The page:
Uses new Rust 2021
|new 0.3.4||May 16, 2022|
|0.3.1||Mar 27, 2022|
|0.2.21||Dec 29, 2021|
|0.2.19||Oct 1, 2021|
|0.1.2||Oct 26, 2018|
#17 in Memory management
2,679 downloads per month
Used in 2 crates (via kanidm)
Concurrently readable datastructures for Rust.
Concurrently readable is often referred to as Copy-On-Write, Multi-Version-Concurrency-Control.
These structures allow multiple readers with transactions to proceed while single writers can operate. A reader is guaranteed the content will remain the same for the duration of the read, and readers do not block writers. Writers are serialised, just like a mutex.
This library contains concurrently readable Cell types and Map/Cache types.
You can use these in place of a RwLock, and will likely see improvements in parallel throughput.
The best use is in place of mutex/rwlock, where the reader exists for a non-trivial amount of time.
For example, if you have a RwLock where the lock is taken, data changed or read, and dropped immediately, this probably won't help you.
However, if you have a RwLock where you hold the read lock for any amount of time, writers will begin to stall - or inversely, the writer will cause readers to block and wait as the writer proceeds.
Concurrently readable avoids this because readers never stall readers/writers, writers never stall or block a readers. This means that you gain in parallel throughput as stalls are reduced.
This library also has a concurrently readable BTreeMap, HashMap and Adaptive Replacement Cache. These are best used when you have at least 512 bytes worth of data in your Cell, as they only copy what is required for an update.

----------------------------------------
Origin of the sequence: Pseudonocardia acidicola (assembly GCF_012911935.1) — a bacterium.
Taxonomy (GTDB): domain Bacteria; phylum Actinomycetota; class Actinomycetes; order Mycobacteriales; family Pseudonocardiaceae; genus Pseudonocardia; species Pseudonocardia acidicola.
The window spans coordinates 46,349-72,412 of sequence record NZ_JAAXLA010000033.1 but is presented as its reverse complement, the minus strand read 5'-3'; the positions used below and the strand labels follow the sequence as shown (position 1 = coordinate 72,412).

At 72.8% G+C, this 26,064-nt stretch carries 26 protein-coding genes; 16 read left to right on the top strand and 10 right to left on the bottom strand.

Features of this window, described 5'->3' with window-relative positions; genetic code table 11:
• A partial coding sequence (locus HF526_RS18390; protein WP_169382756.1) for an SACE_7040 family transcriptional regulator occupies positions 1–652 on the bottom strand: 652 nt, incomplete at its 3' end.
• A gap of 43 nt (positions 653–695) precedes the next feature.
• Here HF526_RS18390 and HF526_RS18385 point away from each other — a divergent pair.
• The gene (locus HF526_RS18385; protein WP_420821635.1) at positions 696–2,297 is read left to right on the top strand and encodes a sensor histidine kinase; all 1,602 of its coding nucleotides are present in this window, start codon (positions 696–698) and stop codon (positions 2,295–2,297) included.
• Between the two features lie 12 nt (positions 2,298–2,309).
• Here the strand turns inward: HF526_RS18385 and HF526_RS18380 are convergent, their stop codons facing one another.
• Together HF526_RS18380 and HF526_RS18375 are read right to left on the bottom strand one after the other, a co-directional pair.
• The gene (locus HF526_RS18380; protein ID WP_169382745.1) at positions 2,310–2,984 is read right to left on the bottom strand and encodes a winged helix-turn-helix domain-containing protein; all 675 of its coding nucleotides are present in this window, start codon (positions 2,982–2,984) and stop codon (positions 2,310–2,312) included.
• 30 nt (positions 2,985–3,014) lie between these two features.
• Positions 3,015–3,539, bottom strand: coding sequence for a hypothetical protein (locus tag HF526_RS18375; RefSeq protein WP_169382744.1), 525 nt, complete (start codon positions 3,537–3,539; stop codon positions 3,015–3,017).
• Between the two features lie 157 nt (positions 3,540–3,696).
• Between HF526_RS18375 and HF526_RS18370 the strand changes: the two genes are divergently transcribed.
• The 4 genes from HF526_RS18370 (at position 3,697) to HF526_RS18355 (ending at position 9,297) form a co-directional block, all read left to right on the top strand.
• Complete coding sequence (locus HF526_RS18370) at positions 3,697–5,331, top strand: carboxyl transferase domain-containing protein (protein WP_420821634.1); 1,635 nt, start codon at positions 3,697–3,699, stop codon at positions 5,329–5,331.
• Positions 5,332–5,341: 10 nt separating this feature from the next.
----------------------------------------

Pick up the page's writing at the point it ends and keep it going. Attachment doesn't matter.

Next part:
If you do not required key-ordering, then the HashMap will likely be the best choice for most applications.
In a multithread application, data is commonly needed to be shared between threads. In sharing this there are multiple policies for this - Atomics for single integer reads, Mutexs for single thread access, RwLock for many readers or one writer, all the way to Lock Free which allows multiple read and writes of queues.
Lock Free however has the limitation of being built on Atomics. This means it can really only update small amounts of data at a time consistently. It also means that you don't have transactional behaviours. While this is great for queues, it's not so good for a tree or hashmap where you want the state to be consistent from the state to the end of an operation. In the few places that lock free trees exist, they have the properly that as each thread is updating the tree, the changes are visibile immediately to all other readers. Your data could change before you know it.
Mutexs and RwLock on the other hand allow much more complex structures to be protected. The guarantee that all readers see the same data, always, and that writers are the only writer. But they cause stalls on other threads waiting to access them. RwLock for example can see large delays if a reader won't yield, and OS policy can cause reader/writer to starve if the priority favours the other.
Concurrently readable structures sit in between these two points. They provide multiple concurrent readers, with transactional behaviour, while allowing single writers to proceed simultaneously.
This is achieved by having writers copy the internal data before they modify it. This allows readers to access old data, without modification, and allows the writer to change the data inplace before commiting. Once the new data is stored, old readers continue to access their old data - new readers will see the new data.
This is a space-time trade off, using more memory to achieve better parallel behaviour.
This library has extensive testing, and passes it's test suite under miri, a rust undefined behaviour checker. If you find an issue however, please let us know so we can fix it!
To check with miri OR asan on nightly:
# Follow the miri readme setup steps cargo clean && MIRIFLAGS="-Zmiri-disable-isolation -Zmiri-tag-raw-pointers" cargo miri test RUSTC_FLAGS="-Z sanitizer=address" cargo test
Note: Miri requires isolation to be disabled so that clock monotonic can be used in ARC for cache channels.
There is support for SIMD in ARC if you are using a nightly compiler. To use this, you need to compile with:
RUSTFLAGS="-C target-feature=+avx2,+avx" cargo ... --features=concread/simd_support
Please open an issue, pr or contact me directly by email (see github)